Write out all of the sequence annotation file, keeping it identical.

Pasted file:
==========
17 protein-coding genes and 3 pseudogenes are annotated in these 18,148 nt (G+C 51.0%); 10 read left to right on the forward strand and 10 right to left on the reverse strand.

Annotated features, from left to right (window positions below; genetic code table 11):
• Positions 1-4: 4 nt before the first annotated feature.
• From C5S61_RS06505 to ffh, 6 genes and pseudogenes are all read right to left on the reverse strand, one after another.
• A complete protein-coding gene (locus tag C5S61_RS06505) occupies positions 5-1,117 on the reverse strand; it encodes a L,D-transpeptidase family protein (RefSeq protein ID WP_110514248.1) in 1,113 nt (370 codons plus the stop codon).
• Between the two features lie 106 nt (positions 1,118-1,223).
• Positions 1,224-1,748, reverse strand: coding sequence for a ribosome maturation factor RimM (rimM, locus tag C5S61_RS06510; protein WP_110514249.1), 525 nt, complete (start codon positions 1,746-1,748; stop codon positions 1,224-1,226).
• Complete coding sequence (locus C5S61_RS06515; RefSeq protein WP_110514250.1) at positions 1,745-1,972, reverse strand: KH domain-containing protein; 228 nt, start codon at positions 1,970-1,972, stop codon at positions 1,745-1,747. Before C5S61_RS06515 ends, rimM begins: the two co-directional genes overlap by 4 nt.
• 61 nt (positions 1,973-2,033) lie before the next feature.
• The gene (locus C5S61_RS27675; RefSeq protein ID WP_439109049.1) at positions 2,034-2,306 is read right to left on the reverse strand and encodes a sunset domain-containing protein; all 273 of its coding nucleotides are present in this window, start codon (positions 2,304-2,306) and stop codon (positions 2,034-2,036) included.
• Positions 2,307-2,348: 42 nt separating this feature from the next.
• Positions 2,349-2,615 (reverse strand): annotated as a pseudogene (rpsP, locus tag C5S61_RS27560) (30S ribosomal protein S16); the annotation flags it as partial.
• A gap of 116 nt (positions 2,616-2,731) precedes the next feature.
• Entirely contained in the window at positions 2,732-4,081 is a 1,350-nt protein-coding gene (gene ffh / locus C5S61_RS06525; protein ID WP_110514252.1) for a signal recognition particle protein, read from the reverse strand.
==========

17 protein-coding genes and 3 pseudogenes are annotated in these 18,148 nt (G+C 51.0%); 10 read left to right on the forward strand and 10 right to left on the reverse strand.

Annotated features, from left to right (window positions below; genetic code table 11):
• Positions 1-4: 4 nt before the first annotated feature.
• From C5S61_RS06505 to ffh, 6 genes and pseudogenes are all read right to left on the reverse strand, one after another.
• A complete protein-coding gene (locus tag C5S61_RS06505) occupies positions 5-1,117 on the reverse strand; it encodes a L,D-transpeptidase family protein (RefSeq protein ID WP_110514248.1) in 1,113 nt (370 codons plus the stop codon).
• Between the two features lie 106 nt (positions 1,118-1,223).
• Positions 1,224-1,748, reverse strand: coding sequence for a ribosome maturation factor RimM (rimM, locus tag C5S61_RS06510; protein WP_110514249.1), 525 nt, complete (start codon positions 1,746-1,748; stop codon positions 1,224-1,226).
• Complete coding sequence (locus C5S61_RS06515; RefSeq protein WP_110514250.1) at positions 1,745-1,972, reverse strand: KH domain-containing protein; 228 nt, start codon at positions 1,970-1,972, stop codon at positions 1,745-1,747. Before C5S61_RS06515 ends, rimM begins: the two co-directional genes overlap by 4 nt.
• 61 nt (positions 1,973-2,033) lie before the next feature.
• The gene (locus C5S61_RS27675; RefSeq protein ID WP_439109049.1) at positions 2,034-2,306 is read right to left on the reverse strand and encodes a sunset domain-containing protein; all 273 of its coding nucleotides are present in this window, start codon (positions 2,304-2,306) and stop codon (positions 2,034-2,036) included.
• Positions 2,307-2,348: 42 nt separating this feature from the next.
• Positions 2,349-2,615 (reverse strand): annotated as a pseudogene (rpsP, locus tag C5S61_RS27560) (30S ribosomal protein S16); the annotation flags it as partial.
• A gap of 116 nt (positions 2,616-2,731) precedes the next feature.
• Entirely contained in the window at positions 2,732-4,081 is a 1,350-nt protein-coding gene (gene ffh / locus C5S61_RS06525; protein ID WP_110514252.1) for a signal recognition particle protein, read from the reverse strand.